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Re: This Week's Finds in Mathematical Physics (Week 215)

  1. Oct 11, 2006 #1
    In article <428092DE.1040306@univie.ac.at>, Arnold Neumaier
    <Arnold.Neumaier@univie.ac.at> wrote:


    > I'd like to see a movie of the 7-fold symmetry around a vertex!
    > This should be telling as well!


    > > If you look carefully, you'll see each corner of his tetrahedral
    > > gadget is made of a little triangular prism with one triangle facing
    > > out and one facing in. Since 4 x 2 = 8, there are 8 of these triangles.
    > > Abstractly, we can think of these as the 8 corners of a cube!

    > This could probably also be shown in a movie deforming the surface
    > into a cube and back.

    I've been contemplating doing both of these movies! So far I haven't had
    time, but I think they'd be interesting, so hopefully I'll get around to
    it soon.

    In the second case, though, I can show you an image of the final, cubic
    form -- an object with cubic symmetry where the 8 "nice" triangles sit at
    the corners of a truncated cube, while the other 48 triangles form a
    topologically inscrutable, if clearly symmetrical, self-intersecting mess.

    http://gregegan.customer.netspace.net.au/KleinQuartic/KleinDualCube.gif [Broken]

    Mathematica's dodgy rendering of intersecting polygons gives this a weird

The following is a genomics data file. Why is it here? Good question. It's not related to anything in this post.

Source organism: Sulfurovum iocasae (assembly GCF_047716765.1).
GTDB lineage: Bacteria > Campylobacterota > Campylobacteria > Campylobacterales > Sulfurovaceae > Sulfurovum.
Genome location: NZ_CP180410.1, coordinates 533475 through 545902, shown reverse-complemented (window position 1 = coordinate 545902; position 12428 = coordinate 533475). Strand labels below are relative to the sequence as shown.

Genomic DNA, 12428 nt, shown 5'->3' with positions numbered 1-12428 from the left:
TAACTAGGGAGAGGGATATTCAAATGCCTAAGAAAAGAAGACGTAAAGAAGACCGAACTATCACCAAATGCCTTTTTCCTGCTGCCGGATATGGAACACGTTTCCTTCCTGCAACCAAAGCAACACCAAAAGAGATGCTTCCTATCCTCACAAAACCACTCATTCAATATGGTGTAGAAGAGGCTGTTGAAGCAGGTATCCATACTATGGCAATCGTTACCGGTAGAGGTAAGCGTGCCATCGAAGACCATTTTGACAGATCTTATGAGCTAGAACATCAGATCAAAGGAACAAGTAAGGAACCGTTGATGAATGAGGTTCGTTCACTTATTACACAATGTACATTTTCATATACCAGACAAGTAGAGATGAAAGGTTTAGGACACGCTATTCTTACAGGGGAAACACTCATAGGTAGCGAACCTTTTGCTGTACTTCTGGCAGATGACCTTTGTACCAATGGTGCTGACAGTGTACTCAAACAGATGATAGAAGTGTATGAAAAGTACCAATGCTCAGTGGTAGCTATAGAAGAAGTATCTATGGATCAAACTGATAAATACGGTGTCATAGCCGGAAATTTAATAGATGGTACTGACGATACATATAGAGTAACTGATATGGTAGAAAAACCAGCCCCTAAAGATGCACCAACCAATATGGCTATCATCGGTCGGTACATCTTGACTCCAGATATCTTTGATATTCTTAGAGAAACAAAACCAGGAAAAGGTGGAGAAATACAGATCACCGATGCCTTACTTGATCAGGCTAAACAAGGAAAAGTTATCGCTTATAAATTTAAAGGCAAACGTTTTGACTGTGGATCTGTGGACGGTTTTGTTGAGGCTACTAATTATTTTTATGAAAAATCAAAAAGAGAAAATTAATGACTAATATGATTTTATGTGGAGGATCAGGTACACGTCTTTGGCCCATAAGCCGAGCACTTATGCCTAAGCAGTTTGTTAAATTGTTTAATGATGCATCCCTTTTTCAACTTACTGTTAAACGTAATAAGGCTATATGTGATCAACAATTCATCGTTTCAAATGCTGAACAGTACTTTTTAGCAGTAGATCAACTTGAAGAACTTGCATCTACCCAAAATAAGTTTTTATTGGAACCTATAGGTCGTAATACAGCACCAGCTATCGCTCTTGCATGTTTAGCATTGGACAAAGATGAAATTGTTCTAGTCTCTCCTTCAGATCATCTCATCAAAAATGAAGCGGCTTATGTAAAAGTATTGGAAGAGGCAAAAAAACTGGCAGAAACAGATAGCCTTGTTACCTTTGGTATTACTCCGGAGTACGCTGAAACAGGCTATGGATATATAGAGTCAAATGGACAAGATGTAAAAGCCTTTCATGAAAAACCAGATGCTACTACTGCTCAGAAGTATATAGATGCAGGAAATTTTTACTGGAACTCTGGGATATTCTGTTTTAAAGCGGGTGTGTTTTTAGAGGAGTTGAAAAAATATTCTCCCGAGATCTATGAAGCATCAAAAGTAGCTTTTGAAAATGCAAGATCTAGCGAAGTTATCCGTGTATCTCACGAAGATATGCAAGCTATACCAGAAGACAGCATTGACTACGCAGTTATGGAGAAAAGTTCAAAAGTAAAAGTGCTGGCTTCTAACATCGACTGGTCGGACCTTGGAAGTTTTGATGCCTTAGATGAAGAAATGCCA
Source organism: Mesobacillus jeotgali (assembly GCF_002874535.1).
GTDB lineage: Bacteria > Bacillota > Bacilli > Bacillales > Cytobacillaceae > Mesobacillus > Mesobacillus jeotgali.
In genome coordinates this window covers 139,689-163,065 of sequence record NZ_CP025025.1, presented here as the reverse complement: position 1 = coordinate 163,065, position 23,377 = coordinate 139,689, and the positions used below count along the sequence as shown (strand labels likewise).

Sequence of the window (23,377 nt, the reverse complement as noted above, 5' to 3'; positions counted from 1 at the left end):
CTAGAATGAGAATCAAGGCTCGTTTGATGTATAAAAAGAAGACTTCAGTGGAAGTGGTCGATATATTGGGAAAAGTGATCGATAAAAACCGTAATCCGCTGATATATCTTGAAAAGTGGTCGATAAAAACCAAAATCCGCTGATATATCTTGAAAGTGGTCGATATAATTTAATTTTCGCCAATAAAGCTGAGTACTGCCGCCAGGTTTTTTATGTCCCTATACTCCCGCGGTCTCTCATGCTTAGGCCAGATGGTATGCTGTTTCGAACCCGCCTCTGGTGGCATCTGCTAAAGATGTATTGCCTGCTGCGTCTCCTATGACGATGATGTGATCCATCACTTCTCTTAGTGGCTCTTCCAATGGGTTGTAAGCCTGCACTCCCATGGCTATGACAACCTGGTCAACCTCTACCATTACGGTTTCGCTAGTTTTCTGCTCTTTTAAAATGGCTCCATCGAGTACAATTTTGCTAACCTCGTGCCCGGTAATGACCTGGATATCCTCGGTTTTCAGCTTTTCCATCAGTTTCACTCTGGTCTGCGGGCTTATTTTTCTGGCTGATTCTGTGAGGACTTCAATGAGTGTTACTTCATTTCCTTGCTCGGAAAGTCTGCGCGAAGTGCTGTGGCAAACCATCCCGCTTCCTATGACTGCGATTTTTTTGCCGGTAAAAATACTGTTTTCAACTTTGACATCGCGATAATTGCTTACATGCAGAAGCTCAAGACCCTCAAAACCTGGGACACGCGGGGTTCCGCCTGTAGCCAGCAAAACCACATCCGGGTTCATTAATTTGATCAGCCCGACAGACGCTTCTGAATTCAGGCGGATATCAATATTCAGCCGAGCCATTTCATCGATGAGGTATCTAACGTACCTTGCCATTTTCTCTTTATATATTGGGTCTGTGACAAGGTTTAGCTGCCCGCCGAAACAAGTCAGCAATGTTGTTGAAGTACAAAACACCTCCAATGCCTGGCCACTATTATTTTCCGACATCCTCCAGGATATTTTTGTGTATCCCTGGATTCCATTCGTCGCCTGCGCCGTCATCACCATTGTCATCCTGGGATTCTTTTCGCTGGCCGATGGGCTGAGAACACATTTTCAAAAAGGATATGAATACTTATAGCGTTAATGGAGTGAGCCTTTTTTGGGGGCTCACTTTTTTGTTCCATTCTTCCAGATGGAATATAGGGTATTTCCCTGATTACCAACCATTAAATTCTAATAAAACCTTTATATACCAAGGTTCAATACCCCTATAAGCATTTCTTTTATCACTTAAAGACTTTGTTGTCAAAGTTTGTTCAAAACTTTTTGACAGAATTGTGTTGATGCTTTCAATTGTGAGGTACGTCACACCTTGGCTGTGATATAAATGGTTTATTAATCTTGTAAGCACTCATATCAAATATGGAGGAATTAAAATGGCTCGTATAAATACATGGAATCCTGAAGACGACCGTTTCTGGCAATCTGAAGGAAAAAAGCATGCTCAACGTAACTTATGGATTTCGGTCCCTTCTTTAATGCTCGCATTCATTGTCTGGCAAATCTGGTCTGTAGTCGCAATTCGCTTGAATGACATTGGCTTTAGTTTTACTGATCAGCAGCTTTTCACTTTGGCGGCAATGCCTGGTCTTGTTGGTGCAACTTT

scratchy look, as if it was photographed on celluloid and roughly handled.

    In article <4281D6A1.7020802@jupiter.t30.physik.tu-muenchen.de>, Florian
    Dufey <dufey@jupiter.t30.physik.tu-muenchen.de> wrote:

    > Well, the rotational symmetry group of a cube is also the rotational
    > symmetry group of an octahedron. You can also inscribe a cube in an
    > octahedron in that way that the corners of the cube are the centers of
    > the faces of the octahedron. Pretty like you inscribed the cube in the
    > Klein quartic.
    > Could it be that the triangles of the Klein quartic form directly the
    > octahedron?

    Not quite an octahedron, not quite a cube, but the 8 triangular faces of
    a truncated cube! This figure has the same rotational symmetry as either
    of those two dual polyhedra.

    Greg Egan

    Email address (remove name of animal and add standard punctuation):
    gregegan netspace zebra net au
    Last edited by a moderator: May 2, 2017
  2. jcsd
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